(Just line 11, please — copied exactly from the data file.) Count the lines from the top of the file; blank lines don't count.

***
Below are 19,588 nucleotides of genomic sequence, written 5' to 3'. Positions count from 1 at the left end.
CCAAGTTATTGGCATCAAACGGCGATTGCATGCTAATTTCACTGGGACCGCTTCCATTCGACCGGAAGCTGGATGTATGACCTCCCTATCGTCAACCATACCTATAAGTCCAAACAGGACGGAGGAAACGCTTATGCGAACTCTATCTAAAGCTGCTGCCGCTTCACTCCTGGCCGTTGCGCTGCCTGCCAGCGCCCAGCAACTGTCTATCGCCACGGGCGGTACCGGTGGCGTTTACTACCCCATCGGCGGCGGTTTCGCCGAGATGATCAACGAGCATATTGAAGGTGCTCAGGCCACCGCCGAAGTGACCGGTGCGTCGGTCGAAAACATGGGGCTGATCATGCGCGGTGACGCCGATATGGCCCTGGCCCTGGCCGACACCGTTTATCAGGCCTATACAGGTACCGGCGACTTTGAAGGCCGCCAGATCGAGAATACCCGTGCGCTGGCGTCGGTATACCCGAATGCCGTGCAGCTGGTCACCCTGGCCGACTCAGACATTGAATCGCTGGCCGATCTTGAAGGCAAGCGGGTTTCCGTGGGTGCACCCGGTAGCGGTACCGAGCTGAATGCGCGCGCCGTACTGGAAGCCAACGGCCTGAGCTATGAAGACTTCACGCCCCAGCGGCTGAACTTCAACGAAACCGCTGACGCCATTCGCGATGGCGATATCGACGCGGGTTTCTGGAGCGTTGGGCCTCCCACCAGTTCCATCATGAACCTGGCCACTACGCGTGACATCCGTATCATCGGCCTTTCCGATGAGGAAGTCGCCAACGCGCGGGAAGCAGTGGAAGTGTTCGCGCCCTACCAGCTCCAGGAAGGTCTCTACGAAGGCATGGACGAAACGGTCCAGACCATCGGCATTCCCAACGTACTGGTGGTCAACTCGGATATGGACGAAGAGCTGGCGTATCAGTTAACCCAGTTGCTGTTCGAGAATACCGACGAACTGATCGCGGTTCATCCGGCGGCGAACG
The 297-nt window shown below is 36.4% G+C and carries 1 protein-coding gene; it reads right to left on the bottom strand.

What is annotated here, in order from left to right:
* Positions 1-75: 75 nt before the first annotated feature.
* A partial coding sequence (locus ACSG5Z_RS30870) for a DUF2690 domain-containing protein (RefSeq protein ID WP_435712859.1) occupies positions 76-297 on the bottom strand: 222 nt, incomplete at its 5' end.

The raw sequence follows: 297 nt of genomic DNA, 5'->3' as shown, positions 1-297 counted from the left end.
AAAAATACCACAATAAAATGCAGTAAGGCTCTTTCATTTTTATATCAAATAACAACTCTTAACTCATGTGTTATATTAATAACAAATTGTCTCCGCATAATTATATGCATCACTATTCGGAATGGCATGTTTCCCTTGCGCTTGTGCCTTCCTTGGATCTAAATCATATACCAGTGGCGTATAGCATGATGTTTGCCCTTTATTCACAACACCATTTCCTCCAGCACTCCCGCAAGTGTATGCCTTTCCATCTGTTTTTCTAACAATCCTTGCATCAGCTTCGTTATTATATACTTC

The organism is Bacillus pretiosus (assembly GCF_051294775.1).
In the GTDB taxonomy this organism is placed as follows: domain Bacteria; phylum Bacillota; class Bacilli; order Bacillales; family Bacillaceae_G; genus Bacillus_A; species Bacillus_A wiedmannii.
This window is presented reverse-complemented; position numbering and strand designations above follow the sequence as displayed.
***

This window is presented reverse-complemented; position numbering and strand designations above follow the sequence as displayed.